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Wrestling promotion returns to TV

Michael DiVittorio
| Saturday, Feb. 23, 2013, 1:11 a.m.
PWX, a McKeesport-based professional wrestling promotion, now broadcasts Saturday mornings on local over-the-air channels and Verizon FiOS Channel 22. Jim Miller left, son-in-law Mike McBeth and grandchildren Logan and Regan McBeth test the music before show day. 
Cindy Shegan Keeley|Daily News
PWX, a McKeesport-based professional wrestling promotion, now broadcasts Saturday mornings on local over-the-air channels and Verizon FiOS Channel 22. Jim Miller left, son-in-law Mike McBeth and grandchildren Logan and Regan McBeth test the music before show day. Cindy Shegan Keeley|Daily News

A McKeesport-based professional wrestling promotion is back on television.

PWX — Pro Wrestling eXpress — broadcasts every Saturday from 11 a.m. to noon on WBGN Verizon FiOS Channel 22 and over-the-air channels 59 in Allegheny County, 56 in Westmoreland County and 26 in the mid-Mon Valley.

The Verizon channel reaches approximately 400,000 customers.

“We signed the deal awhile ago, but our actual first show was on last week,” owner and promoter Jim Miller said. “I wanted to make sure it was done and doable before I let (the public) know anything ... There's no complaints. Everybody seems to be happy with it. They got to get used to the storylines and everything else. It might take them a few weeks to start getting into it. We're not looking to go after our local fans. We're looking for the larger market.”

Miller declined to get into specific terms of the TV agreement, simply calling it “an open-ended contract” and “you don't tell your competition what you got.”

Live shows are filmed at the Wrestle Plex, the former St. Stephen's Church fellowship hall and school at 2125 Beacon St., McKeesport.

Filming is done by PWX Media, a branch of the promotion also owned and operated by Miller. It films the live events with a four-camera shoot and inserts other features via green screen.

“I got three of the professional (video cameras) and a high-definition rover that goes around the ring,” Miller said. “In order to do live (broadcasts) you need all kinds of extra equipment. We can do a lot more to have fun without doing it live because we want people to come out to the events. There's certain things that they won't see at the events that they'll see on TV, and it goes the other way around. It works both ways.”

Miller co-founded the promotion with the late Sean “Shocker” Evans in the 1990s.

Its last broadcasts were on old WPTT-22 in the late '90s when PWX was NWA East, at the former Eastland Mall in North Versailles Township.

Miller said roughly 12 total over-the-air channels air PWX in Western Pennsylvania, parts of West Virginia and parts of Ohio.

“The over-the-air channels are also broadcasting all our classic stuff from 1995 to 1998,” Miller said. “They're doing two-hour blocks of those.”

The Saturday broadcasts are usually two weeks behind the live shows.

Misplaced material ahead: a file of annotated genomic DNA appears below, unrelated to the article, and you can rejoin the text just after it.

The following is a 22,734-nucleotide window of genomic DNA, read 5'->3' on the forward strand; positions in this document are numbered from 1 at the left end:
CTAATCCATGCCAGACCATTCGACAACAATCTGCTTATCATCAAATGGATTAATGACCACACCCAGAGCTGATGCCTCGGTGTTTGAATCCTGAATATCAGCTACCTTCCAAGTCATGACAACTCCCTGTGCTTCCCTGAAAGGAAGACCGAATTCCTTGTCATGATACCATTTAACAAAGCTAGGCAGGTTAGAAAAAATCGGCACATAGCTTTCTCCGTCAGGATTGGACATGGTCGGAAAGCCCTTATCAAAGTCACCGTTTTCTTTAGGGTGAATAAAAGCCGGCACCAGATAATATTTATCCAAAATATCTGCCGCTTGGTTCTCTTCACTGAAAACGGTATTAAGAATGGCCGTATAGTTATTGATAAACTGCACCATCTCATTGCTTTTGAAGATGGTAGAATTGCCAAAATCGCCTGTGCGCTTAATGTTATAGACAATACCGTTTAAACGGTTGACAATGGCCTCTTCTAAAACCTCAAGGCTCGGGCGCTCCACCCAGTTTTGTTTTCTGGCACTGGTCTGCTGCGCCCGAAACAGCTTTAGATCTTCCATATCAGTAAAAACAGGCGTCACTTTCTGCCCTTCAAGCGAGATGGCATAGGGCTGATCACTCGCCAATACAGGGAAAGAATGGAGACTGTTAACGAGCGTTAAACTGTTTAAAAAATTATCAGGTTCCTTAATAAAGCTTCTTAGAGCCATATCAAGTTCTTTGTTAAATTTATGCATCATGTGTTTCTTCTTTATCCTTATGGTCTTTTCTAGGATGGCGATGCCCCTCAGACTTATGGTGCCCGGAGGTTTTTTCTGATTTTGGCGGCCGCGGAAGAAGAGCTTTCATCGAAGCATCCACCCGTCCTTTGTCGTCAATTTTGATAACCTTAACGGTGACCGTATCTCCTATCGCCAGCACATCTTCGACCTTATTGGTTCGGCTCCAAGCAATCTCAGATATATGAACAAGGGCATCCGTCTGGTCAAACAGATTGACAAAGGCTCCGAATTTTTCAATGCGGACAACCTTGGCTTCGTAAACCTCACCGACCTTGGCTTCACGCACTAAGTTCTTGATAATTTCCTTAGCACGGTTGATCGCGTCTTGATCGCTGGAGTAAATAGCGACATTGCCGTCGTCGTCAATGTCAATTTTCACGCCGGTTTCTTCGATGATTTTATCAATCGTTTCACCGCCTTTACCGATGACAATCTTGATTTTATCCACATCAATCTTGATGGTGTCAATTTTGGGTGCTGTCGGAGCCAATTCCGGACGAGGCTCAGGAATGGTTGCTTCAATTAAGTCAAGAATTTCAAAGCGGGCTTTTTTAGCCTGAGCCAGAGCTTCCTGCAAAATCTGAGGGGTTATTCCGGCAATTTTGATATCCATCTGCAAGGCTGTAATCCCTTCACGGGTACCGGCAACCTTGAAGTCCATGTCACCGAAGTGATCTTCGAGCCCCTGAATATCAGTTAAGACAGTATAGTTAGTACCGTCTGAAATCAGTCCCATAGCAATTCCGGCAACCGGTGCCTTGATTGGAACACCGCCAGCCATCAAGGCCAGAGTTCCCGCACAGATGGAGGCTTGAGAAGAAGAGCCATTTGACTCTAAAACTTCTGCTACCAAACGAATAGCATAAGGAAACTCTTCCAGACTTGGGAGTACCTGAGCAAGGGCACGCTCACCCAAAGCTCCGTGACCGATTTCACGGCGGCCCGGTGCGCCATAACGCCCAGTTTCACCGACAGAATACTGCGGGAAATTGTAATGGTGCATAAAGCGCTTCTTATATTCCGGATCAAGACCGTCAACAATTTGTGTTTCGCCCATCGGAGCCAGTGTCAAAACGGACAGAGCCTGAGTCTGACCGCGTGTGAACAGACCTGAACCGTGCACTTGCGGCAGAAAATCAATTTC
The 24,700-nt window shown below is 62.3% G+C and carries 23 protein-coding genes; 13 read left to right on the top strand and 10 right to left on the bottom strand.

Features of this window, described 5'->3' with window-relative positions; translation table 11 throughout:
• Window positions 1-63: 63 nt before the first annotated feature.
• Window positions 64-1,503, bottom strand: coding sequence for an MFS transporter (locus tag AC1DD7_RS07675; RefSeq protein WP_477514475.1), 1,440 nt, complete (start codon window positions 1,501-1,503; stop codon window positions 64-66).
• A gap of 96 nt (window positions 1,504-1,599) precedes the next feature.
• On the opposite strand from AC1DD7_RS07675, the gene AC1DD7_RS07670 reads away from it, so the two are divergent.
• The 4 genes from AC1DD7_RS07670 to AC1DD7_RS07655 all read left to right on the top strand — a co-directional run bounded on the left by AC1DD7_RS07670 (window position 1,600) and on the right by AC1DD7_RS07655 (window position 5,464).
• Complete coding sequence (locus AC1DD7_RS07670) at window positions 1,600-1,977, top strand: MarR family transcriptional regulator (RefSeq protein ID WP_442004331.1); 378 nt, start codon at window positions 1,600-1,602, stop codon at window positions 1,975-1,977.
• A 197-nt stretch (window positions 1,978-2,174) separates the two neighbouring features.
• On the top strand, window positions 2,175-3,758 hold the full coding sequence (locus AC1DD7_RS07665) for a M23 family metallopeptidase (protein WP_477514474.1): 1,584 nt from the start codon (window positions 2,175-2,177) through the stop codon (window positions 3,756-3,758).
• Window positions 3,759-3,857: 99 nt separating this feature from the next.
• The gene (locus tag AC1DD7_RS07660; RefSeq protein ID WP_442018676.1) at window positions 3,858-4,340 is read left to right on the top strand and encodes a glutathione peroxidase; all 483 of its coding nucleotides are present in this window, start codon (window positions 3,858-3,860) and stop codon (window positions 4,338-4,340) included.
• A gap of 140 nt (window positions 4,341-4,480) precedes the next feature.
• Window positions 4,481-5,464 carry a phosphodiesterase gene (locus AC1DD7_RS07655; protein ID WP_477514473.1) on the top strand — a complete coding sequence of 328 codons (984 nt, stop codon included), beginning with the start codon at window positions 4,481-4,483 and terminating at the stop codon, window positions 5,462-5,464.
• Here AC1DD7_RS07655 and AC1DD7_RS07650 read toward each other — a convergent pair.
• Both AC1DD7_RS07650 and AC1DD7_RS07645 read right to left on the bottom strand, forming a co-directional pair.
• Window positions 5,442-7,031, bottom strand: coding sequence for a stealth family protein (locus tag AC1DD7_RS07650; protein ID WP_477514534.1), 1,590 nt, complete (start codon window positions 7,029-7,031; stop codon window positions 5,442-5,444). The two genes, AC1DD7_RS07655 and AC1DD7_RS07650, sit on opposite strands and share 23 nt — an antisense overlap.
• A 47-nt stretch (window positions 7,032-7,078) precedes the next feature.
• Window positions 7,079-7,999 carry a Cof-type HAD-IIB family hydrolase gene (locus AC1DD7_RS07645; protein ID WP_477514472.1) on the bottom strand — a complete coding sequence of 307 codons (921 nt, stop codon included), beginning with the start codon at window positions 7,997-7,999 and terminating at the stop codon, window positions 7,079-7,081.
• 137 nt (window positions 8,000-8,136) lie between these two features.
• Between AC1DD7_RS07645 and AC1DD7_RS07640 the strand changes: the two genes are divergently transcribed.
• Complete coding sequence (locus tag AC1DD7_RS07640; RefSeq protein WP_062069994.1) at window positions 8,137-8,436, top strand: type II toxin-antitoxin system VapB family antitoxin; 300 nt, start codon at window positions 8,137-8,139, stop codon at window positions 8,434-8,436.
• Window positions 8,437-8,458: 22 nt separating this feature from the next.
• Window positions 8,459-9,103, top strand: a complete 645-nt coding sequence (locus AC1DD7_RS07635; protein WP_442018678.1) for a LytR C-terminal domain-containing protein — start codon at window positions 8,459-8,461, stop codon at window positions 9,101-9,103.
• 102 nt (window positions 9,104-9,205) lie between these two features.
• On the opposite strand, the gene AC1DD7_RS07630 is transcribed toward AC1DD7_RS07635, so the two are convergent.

The next live show is Saturday night at 7:30. General admission is $10. VIP seating is $12 and children younger than 12 get in for $6.

PWX Revolution features Shane Taylor against Jay Flash, Danny Able and Tony Johnson vs. Mad Mike in a handicap match, and best in Pittsburgh competitions between JR Mega and Stryder, Chris Lerusso and Jason Cage, Ashton Amherst and Brandon K, and Ashton Amherst and Chris Taylor.

Title bouts are Ryan Reign vs. Jimmy Nutts for the PWX Heavyweight title, and Dean Radford battling Troy Lords or Payton Graham for the PWX Three Rivers title.

PWX shows are not available on Comcast. WBGN does not have an agreement with that service provider.

“If you don't get it, demand it,” Miller said. “You can always call Comcast or Direct TV and ask them to pick up WBGN out of Pittsburgh ... The big deal of it is being able to get the product out to possibly 420,000 households. It's major advertising. Anytime you can brand something and people start seeing it, it's a major help to the company. It did great things for us when we were on up at Eastland.”

Getting back on television is another way for PWX to move his promotion into the upper echelon of the professional wrestling world.

Miller acquired the former fellowship hall and school in August 2011.

He also owns the former church, as well as the rectory and two parking lots.

This brought the company from the Jacob Woll Pavilion in Renziehausen Park to a more permanent home with bigger production value.

“Not that Jacob Woll didn't serve its purpose, it sure did,” Miller said.

“This is working out a lot better for what we wanted to do. It got us moved to the next step.”

The next step now is for PWX to create live feeds and pay-per-view events. More information is available online at

Michael DiVittorio is a staff writer for Trib Total Media. He can be reached at 412-664-9161, ext. 1965, or

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